Search icon


22nd May 2016

Make no bones about it, this terrific Tyrone team are capable of winning an All-Ireland

Mikey Stafford

“We thought we could do what Tyrone did, but we couldn’t.”

In defence of Damian Barton, up until very recently, Tyrone were not capable of doing what Tyrone did on Sunday in Celtic Park.

We saw a potential All-Ireland winner in Derry and it was not Barton’s hosts. The Oakleaf men will go away and do some soul-searching after this 3-14 to 0-12 defeat, which paved the way for Tyrone to reach their first Ulster semi-final since 2012.

Since 2012! Imagine. What has Mickey Harte been doing for four years if not challenging in the provincial Championship? He has been building this team of supreme athletes, which has the ability to defend on mass and break at the speed of light.

He has been busy creating a team with the defensive solidity and attacking thrust to win an All-Ireland. It may not be this year, but there is evidence enough there that this group of players can deliver a fourth Sam Maguire for their veteran manager, Mickey Harte.

Evidence? How about Richard Donnelly’s superb point in the second half, which started with a Tyrone turnover on their own 21-yard line. At that point Ronan O’Neill was the only Tyrone man within 90 yards of the Derry goal, but in seconds the ball was over the bar.

The quite wonderful Darren McCurry broke out with the ball and transferred it to the tireless Peter Harte, who transferred it to Donnelly, who tapped it over the bar.

More evidence? Harte’s game-murdering goal on the stroke of half-time. Again, Tyrone broke but this time from midfield. Derry’s defence was set (a rare occurrence for the sorry Oakleafers) but was helpless as Harte ran through the middle of their defence, played a nifty one-two with Sean Cavanagh and finished to the net.

They can break from deep, they can play through a defence and they can score goals.

Ulster GAA Football Senior Championship Quarter-Final, Celtic Park, Derry 22/5/2016 Derry vs Tyrone Tyrone's Sean Cavanagh and Derry's Brendan Rogers Mandatory Credit ©INPHO/Presseye/Lorcan Doherty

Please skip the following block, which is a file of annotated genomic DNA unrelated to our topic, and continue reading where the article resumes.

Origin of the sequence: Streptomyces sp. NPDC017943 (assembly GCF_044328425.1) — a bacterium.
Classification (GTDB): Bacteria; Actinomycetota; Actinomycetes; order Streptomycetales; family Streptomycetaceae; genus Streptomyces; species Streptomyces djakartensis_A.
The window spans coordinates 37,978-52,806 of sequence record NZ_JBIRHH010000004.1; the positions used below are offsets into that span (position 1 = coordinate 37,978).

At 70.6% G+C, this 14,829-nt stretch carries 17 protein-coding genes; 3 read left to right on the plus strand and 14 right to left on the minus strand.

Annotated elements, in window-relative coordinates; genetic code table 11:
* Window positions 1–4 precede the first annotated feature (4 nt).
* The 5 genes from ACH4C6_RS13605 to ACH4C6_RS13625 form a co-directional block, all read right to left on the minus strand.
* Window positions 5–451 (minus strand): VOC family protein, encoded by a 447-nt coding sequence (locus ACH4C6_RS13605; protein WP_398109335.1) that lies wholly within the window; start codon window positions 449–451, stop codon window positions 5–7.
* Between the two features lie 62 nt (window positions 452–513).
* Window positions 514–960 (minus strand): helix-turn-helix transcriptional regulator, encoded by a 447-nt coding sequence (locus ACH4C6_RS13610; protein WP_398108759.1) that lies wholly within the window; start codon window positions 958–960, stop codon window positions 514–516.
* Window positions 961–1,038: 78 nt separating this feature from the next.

Goals have been this team’s kryptonite. They could have beaten Donegal in Ulster last year if they had raised a green flag. But they can raise them now. Raising green flags is the name of the game.

That is why Ronan O’Neill found the net with their very first score. That is why he added a second after a goal-hungry Sean Cavanagh had been denied superbly by Thomas Mallon. That is why Mattie Donnelly was trying to find captain Cavanagh with a low centre late in the first half.

It did not come off that time, but the ambition, the sheer gluttony, was plain to see. All-Ireland semi-finalists last year, Tyrone were strangled by Kerry but had they converted a couple of gilt-edged goal chances they would have faced Dublin on the third Sunday of September.

A season that featured just four goals in seven games was book-ended by goal-shy disappointments. On Sunday, against their most bitter rivals, they bagged three in one all-too-easy outing.

The establishment of a defensive force field, married with a swift counter attack and the ability to strike for goals. That takes an incredible work ethic, sterling fitness levels and drills. Drills, drill, drills, drills.

The fitness is down to the work of Peter Donnelly, the drills are what have been happening while Tyrone have not been competing in Ulster but that work ethic is something else entirely.

A story from Tyrone’s traditional training camp, in Carton House last week, gives some idea of how that ethic has been encouraged. The “A Team” were beaten by the “B Team”, with McCurry reportedly scoring five goals.

He did not start Sunday but was introduced after 21 minutes for the injured Bradley. Harte kept faith with the team that won Division 2, but when one of those substitutes was called on he conjured up a hard-working, team-focused performance.

He didn’t score five goals, but he did notch four points and link the play brilliantly and tirelessly. He will be hard left off the next day, against the winners of Cavan and Armagh.

Ulster GAA Football Senior Championship Quarter-Final, Celtic Park, Derry 22/5/2016 Derry vs Tyrone Players clash on the sidelines Mandatory Credit ©INPHO/Presseye/Lorcan Doherty

In the face of this fast-breaking, goal-breaking machine Derry had little to offer. Worryingly little to offer. If you count pre-season tournaments, leagues and charity games, this was Derry’s fifth defeat to their neighbours this season.

The gap is widening. The gap between the good teams and the not so good teams is definitely widening. Kildare and Wexford were playing a different sport to Tyrone in Croke Park on Saturday evening – a slower, less interesting, more predictable sport.

All Derry could offer was some early bluster in the shape of Cathal McCarron getting bursted over the sideline and Mark Lynch losing his shirt in a touchline tussle.

By the end McCarron, who had to be substituted for his own good, was gesturing to the scoreboard, which had been recording between a nine and 11 point lead for the visitors since Harte cracked in that goal before the break.

Before the end Derry captain Chrissy McKaigue was sent off for an elbow on Colm Cavanagh.

In the first half Lynch had been gesturing at the the referee to show Richard Donnelly a red card for a hit on McKaigue.

Such gestures are unwelcome and, ultimately, useless.

All the cards here were held by the Red Hand.


WATCH: Liverpool BOTTLED the title race 🤬 | Who will win the Premier League?